Despite regular reports of fraudulent subscriptions and incorrectly-debited airtime balances, major South African mobile operators continue to allow Wireless Application Service Provider (WASP) billing on their networks by default.
A recent industry investigation found that airtime theft was occurring on a mass scale from Vodacom’s prepaid customers, with fraudsters using a gateway developed by the mobile operator to bill victims.
The investigation, which involved hundreds of thousands of SIM cards across all networks, showed fraudulent WASP billing on a large number of Vodacom prepaid SIMs.
Vodacom said it rejects allegations that it is allowing its customers to be fraudulently billed by WASPs.
However, the mobile network said that it would not block WASP billing by default as this is not the industry standard.
“Similar services around the world, such as Apple iStore and Google Play, are active by default and provide customers with the convenience of paying for content services and subscriptions without having to continually re-enter credit card/payment details,” Vodacom said.
“Through the Vodacom payment platform, for example, customers can subscribe to the likes of Showmax, Deezer, and Office 365 in addition to hundreds of games, sport, and small business services.”
It is important to note that when a WASP bills a customer through a mobile network, whether it is for a subscription service or a premium-rated SMS, the operator receives a portion of the amount billed.
In some cases, this amount can be a significant portion of the total cost of the service.
Premium-rated SMS payouts
Using premium-rated SMS charges at an example, it is apparent that South African mobile operators take the lion’s share of the total amount charged to the consumer – at least at the lower cost levels.
Premium-rated SMS services allow WASPs to offer services to mobile customers which are accessible by a once-off SMS at a premium rate that is paid in airtime.
For example, a mobile subscriber could send an SMS with a specific string of text (a shortcode) to a certain number to receive a list of cat jokes. This SMS would be billed at a set price, which for this example we will assume to be R1.00.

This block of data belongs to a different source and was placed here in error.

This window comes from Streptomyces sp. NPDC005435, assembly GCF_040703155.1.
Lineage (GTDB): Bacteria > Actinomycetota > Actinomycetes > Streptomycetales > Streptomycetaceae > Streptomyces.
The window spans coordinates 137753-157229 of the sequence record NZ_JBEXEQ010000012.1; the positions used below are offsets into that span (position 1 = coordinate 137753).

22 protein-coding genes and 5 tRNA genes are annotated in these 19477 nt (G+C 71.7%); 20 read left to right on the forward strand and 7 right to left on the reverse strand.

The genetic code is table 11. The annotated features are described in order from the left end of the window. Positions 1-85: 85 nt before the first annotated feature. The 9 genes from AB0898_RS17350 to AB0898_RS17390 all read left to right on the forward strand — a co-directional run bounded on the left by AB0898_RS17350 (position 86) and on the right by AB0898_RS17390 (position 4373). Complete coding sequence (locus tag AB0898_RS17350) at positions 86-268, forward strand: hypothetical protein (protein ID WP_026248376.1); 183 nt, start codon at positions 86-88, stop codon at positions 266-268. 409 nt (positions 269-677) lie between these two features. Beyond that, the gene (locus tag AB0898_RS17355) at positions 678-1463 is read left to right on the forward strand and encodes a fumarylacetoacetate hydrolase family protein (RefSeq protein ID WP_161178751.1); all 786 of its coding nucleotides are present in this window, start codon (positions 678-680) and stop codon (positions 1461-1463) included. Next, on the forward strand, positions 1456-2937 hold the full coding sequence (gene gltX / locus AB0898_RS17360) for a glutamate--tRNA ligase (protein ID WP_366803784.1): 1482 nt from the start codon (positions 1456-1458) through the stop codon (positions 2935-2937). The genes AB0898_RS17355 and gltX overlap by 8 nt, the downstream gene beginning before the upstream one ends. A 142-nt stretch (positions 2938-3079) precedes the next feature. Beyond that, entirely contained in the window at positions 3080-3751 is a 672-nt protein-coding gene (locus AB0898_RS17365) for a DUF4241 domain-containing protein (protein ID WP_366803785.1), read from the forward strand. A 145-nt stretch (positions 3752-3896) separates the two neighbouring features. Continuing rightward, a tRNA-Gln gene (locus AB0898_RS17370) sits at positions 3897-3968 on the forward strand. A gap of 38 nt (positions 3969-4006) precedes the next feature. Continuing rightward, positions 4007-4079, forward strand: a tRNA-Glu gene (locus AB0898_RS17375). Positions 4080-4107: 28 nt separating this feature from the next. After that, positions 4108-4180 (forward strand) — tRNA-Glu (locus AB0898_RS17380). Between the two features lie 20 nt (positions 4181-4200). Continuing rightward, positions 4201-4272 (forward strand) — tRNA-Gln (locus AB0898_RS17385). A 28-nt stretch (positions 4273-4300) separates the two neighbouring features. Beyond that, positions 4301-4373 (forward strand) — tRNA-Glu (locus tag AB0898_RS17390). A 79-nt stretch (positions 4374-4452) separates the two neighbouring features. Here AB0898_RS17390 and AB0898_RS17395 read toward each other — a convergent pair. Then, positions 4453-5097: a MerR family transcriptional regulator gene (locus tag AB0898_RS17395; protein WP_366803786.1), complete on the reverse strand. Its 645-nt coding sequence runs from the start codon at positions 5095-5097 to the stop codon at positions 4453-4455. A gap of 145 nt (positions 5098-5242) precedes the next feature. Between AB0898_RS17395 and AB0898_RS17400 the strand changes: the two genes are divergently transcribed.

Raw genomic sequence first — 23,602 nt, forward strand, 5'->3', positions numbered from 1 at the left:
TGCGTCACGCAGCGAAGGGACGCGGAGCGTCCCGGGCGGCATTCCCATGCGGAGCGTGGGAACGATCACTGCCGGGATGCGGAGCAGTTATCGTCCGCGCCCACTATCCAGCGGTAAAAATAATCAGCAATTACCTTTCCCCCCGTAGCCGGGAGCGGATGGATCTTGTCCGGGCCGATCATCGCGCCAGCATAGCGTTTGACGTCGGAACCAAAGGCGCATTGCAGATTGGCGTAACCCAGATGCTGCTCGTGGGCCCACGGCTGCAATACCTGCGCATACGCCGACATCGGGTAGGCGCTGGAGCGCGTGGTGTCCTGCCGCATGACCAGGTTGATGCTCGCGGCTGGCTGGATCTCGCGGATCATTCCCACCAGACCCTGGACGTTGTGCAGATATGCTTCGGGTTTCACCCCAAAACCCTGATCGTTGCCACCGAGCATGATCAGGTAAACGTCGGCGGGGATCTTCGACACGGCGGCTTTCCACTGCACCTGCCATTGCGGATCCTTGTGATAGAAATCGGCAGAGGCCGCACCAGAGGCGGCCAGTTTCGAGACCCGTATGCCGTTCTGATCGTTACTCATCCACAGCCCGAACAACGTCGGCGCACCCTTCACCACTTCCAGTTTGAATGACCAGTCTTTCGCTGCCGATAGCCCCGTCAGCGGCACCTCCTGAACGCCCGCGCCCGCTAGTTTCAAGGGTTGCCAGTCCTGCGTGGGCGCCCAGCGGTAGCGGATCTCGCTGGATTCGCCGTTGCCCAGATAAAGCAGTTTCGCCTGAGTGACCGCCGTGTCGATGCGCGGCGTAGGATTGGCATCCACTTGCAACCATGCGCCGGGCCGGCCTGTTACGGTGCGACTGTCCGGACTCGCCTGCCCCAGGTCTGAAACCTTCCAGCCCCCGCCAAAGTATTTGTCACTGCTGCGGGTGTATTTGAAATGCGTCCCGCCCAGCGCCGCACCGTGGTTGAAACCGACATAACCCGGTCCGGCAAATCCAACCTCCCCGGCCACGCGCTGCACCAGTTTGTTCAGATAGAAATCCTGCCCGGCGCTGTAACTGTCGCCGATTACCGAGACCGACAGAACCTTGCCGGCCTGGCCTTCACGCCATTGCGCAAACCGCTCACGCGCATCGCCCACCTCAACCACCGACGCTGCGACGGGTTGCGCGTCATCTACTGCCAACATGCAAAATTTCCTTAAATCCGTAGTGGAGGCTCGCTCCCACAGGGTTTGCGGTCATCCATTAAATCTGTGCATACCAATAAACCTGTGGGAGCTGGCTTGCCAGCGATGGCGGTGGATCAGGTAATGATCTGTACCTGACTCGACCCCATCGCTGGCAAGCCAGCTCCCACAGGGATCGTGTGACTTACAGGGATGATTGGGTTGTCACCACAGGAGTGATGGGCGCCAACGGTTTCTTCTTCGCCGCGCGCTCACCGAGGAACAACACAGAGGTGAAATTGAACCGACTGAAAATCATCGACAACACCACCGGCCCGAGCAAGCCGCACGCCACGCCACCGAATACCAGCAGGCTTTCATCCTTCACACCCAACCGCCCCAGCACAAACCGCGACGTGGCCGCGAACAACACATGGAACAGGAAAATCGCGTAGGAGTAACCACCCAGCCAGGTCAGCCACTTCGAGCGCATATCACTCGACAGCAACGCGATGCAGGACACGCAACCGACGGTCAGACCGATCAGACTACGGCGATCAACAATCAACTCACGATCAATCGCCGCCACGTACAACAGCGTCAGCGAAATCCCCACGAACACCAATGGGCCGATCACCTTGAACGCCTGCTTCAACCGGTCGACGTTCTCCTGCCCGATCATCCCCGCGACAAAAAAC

At this SMS cost, the mobile network pockets up to 97c, leaving the WASP with a meagre portion of the full charge.
The WASP’s share of the revenue does improve with the cost of the premium-rated SMS, but this depends largely on the mobile operator.
On average, Cell C takes the biggest cut of the SMS cost, followed by MTN, Telkom, and Vodacom, who all take similar cuts.
It should be noted that Telkom disables WASP subscription billing by default on its network while Vodacom and MTN do not, but it still allows for premium-rated SMS billing.
The table below, which is based on the payout splits offered to WASPs by Vodacom Messaging, shows how much each mobile operator keeps of the total charge for premium-rated SMSs.
Vodacom Messaging details how much each network pays it for each SMS charge, which it then uses to determine how much it pays to the WASP that is using its Premium SMS service.
From this, we can determine the cut taken by each mobile network in the case of this provider, which we have detailed below.
|SMS Cost||Vodacom’s Cut||MTN’s Cut||Cell C’s Cut||Telkom’s Cut|
As mobile operators enter into pricing agreements with Premium SMS service providers on a case-by-case basis, this split may vary depending on the provider.
For example, Vodacom Messaging may be charged less by Vodacom than it is by MTN.
However, the data above gives a good idea of the general trend with regards to how much the mobile network operators make per premium-rated SMS.
The full PDF detailing Vodacom Messaging’s Premium SMS service is available on the provider’s website and embedded at the end of this article.
Mobile networks silent on pricing
MyBroadband reached out to all four mobile operators for feedback on why their prices are structured this way.
Cell C and Telkom said they were unable to provide pricing information as it is confidential.
“We are bound to confidentiality by our commercial agreements with our partners as the information is market sensitive,” Cell C said.
“Unfortunately, Telkom cannot confirm nor disclose price information, this is confidential information between Telkom and its service providers,” Telkom said.
MTN said that it has a revenue share model that is agreed upon by both MTN and its partner, which is paid per tariff and the percentage paid to the WASP increases with the higher tariffs.
“MTN takes the majority of the SMS cost at lower payment levels because there is a cost associated with each SMS,” MTN told MyBroadband.
“Costs include staffing costs, platform costs, and licencing cost.”
“We’re not at liberty to share more information on this matter due to competitive reasons,” MTN said.
Vodacom said it was unable to disclose its commercial agreements.
“Vodacom is contractually precluded from discussing commercial agreements we have with service providers,” Vodacom said.
“Contracts are negotiated on a case-by-case basis, which means tariffs of this nature are not necessarily standardised.”